What is a Periodontist

The specialized structures of living tissue that support the teeth are collectively called the periodontium, and a periodontist is a dentist who specializes in diagnosing, preventing, and treating diseases that compromise the health and integrity of the periodontium. The structures of the periodontium are the alveolar bone in the jaw, the periodontal ligaments that fasten the teeth in their sockets, and the cementum inner layer of the teeth that gives that tooth structure and protects its vital pulp. Because the periodontium is responsible for holding the teeth in place in the mouth, it’s important to keep the periodontium healthy if you want to keep your natural teeth.


Periodontal disease causes inflammation in the periodontal tissues in the jawbone and the gums, and this can lead to tooth loss if not addressed. When the teeth do fall out, or if they are too diseased to save and must be extracted, periodontists work with other members of a dental team to restore the oral cavity to health, with the goal of preserving as much natural structure and tissue as possible while preventing disease from spreading and continuing. To practice as a periodontist, a dentist must enroll in an additional three years of residency on top of their foundational schooling, and all reputable dentists continue to enroll in professional development workshops and seminars throughout their careers.


While most general dentists are trained to treat mild periodontal disease, when periodontal disease is severe or advanced, many dentists refer patients to a periodontist for more specialized cleaning and treatment. Periodontists are also important members of many dental implant teams, treating any existing periodontal disease to prepare the oral cavity for safe dental implants. Periodontists will clean diseased teeth and gum tissue with a treatment called scaling and root planing, which cleans infection from the surface of a tooth root, and they will also remove damaged tissue around and near the tooth root, using debridement tools and minor surgical techniques to keep infection from spreading and preventing further damage. While periodontal disease can usually be reversed when intercepted early, once it has progressed, the goal is to repair the periodontium and prevent future disease. Periodontists also help prepare the mouth for dental implants when natural teeth are lost to periodontal disease.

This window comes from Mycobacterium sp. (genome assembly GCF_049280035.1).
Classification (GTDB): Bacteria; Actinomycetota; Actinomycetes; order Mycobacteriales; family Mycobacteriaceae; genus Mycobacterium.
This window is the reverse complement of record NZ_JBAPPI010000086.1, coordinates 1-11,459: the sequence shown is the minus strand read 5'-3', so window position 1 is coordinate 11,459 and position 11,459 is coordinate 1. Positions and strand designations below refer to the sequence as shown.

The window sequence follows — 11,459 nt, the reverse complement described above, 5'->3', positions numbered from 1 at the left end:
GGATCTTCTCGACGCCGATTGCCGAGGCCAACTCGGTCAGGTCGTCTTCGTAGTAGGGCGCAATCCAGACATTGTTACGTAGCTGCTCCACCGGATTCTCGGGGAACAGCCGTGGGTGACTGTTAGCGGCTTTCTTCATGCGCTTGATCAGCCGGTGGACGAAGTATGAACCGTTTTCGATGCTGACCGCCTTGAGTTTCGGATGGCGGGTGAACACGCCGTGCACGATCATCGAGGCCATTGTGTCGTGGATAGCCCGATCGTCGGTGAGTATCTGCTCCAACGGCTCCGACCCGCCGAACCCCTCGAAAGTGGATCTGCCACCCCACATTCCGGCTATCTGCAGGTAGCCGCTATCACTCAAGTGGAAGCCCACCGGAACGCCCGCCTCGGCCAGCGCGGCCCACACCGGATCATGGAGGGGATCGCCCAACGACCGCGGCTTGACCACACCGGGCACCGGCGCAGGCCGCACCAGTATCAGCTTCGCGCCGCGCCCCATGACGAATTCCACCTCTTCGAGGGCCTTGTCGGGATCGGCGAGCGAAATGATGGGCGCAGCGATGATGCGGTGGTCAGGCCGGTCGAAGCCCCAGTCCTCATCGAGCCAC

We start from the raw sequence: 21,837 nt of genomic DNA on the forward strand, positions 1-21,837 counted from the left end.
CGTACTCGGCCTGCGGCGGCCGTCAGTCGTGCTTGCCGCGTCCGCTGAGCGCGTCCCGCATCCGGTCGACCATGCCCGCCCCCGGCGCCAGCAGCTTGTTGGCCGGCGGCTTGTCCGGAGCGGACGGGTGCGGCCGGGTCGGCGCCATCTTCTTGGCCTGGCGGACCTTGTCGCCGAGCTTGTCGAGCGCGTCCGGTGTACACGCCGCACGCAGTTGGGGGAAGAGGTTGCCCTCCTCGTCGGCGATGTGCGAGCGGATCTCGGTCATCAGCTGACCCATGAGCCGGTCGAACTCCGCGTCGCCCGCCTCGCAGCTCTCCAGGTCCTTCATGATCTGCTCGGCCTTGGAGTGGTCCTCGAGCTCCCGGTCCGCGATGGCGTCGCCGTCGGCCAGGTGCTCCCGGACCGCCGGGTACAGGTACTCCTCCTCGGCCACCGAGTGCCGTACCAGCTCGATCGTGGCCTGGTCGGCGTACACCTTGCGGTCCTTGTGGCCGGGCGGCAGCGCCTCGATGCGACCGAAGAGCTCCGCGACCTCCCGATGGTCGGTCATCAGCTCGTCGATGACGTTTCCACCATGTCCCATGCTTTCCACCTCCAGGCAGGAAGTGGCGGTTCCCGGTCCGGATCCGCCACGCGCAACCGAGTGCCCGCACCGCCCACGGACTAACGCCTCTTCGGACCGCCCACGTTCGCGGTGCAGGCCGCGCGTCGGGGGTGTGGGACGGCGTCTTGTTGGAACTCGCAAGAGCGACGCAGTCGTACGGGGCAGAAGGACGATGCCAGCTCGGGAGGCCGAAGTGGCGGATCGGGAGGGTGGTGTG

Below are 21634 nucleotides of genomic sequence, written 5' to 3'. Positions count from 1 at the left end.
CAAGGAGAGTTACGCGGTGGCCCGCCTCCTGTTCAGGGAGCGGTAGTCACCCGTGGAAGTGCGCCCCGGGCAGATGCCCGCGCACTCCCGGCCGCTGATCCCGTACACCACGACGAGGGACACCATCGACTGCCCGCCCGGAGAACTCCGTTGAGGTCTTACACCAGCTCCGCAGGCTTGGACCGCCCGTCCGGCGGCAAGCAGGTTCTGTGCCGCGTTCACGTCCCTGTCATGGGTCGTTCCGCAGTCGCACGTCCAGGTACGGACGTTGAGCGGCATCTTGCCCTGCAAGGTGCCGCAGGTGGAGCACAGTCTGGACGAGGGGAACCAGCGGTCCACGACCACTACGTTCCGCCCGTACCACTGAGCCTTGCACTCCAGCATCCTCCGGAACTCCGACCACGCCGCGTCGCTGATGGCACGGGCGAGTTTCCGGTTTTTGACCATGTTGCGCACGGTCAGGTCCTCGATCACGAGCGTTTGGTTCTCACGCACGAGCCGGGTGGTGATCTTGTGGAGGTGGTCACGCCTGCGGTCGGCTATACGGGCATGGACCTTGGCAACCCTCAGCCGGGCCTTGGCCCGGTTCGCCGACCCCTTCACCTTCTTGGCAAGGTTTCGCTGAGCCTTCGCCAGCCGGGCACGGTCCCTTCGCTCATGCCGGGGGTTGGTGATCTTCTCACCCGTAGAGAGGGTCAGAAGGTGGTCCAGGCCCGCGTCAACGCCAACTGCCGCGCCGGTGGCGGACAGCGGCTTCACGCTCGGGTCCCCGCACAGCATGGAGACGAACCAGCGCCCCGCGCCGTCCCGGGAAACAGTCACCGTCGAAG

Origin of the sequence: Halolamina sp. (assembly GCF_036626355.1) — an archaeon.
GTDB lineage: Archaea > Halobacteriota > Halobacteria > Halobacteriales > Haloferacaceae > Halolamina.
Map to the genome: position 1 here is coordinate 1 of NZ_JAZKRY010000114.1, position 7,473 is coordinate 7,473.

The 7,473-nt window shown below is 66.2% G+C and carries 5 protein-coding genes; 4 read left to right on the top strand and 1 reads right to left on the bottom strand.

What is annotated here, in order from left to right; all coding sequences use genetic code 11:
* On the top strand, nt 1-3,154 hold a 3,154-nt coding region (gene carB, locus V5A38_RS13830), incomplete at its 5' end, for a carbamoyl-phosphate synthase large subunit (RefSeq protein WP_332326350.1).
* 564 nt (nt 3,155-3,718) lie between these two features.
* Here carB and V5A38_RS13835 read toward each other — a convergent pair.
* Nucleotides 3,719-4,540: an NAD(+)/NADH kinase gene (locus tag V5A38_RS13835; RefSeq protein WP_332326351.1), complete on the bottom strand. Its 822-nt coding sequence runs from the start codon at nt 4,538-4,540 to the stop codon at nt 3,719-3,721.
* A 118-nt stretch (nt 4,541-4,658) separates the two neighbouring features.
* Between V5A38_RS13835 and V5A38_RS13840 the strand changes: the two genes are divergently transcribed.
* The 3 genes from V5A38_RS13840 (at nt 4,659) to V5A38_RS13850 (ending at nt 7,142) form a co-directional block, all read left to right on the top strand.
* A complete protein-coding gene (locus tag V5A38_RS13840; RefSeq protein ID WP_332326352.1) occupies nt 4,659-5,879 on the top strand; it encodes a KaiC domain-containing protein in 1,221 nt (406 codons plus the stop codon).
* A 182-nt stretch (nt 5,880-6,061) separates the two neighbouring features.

During a periodontal examination, your periodontist will review your complete dental and medical history. Because certain medical conditions, medications, and habits can affect the health of the periodontium, make sure to disclose everything to your periodontist. For example, patients who smoke or have poorly managed diabetes are more prone to periodontal disease and less equipped to fight it off when it does arise, and your periodontist can work with you to reduce risk and discuss strategies for long-term treatment and behavior modification. Your periodontist will assess your gum tissue, using a specialized tool to determine the depth of the areas between the teeth and gums and then using these measurements to assess the amount of damage that has already occurred and plan the appropriate treatment to restore health to the periodontium and the oral cavity.

First Visit to a Periodontist